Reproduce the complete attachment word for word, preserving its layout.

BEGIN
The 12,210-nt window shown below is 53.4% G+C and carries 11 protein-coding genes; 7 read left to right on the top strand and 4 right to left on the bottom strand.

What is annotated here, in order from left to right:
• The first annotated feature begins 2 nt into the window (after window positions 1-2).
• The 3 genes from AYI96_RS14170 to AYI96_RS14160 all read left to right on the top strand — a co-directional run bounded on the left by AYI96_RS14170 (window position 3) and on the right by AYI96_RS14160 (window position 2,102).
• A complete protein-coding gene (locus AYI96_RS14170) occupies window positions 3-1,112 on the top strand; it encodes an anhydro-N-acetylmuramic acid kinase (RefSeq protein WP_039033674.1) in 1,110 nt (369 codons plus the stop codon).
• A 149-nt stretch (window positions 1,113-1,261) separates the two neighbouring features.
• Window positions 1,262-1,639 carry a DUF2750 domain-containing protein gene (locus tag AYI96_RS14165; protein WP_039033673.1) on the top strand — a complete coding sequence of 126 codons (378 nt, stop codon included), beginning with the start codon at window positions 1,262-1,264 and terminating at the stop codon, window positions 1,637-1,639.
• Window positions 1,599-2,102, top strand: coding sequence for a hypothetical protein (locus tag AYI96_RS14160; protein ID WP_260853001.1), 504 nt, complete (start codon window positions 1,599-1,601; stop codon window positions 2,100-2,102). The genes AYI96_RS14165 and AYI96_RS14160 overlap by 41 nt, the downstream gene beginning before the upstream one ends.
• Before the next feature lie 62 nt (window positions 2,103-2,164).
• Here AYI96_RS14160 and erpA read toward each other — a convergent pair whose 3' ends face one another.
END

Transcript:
The 12,210-nt window shown below is 53.4% G+C and carries 11 protein-coding genes; 7 read left to right on the top strand and 4 right to left on the bottom strand.

What is annotated here, in order from left to right:
• The first annotated feature begins 2 nt into the window (after window positions 1-2).
• The 3 genes from AYI96_RS14170 to AYI96_RS14160 all read left to right on the top strand — a co-directional run bounded on the left by AYI96_RS14170 (window position 3) and on the right by AYI96_RS14160 (window position 2,102).
• A complete protein-coding gene (locus AYI96_RS14170) occupies window positions 3-1,112 on the top strand; it encodes an anhydro-N-acetylmuramic acid kinase (RefSeq protein WP_039033674.1) in 1,110 nt (369 codons plus the stop codon).
• A 149-nt stretch (window positions 1,113-1,261) separates the two neighbouring features.
• Window positions 1,262-1,639 carry a DUF2750 domain-containing protein gene (locus tag AYI96_RS14165; protein WP_039033673.1) on the top strand — a complete coding sequence of 126 codons (378 nt, stop codon included), beginning with the start codon at window positions 1,262-1,264 and terminating at the stop codon, window positions 1,637-1,639.
• Window positions 1,599-2,102, top strand: coding sequence for a hypothetical protein (locus tag AYI96_RS14160; protein ID WP_260853001.1), 504 nt, complete (start codon window positions 1,599-1,601; stop codon window positions 2,100-2,102). The genes AYI96_RS14165 and AYI96_RS14160 overlap by 41 nt, the downstream gene beginning before the upstream one ends.
• Before the next feature lie 62 nt (window positions 2,103-2,164).
• Here AYI96_RS14160 and erpA read toward each other — a convergent pair whose 3' ends face one another.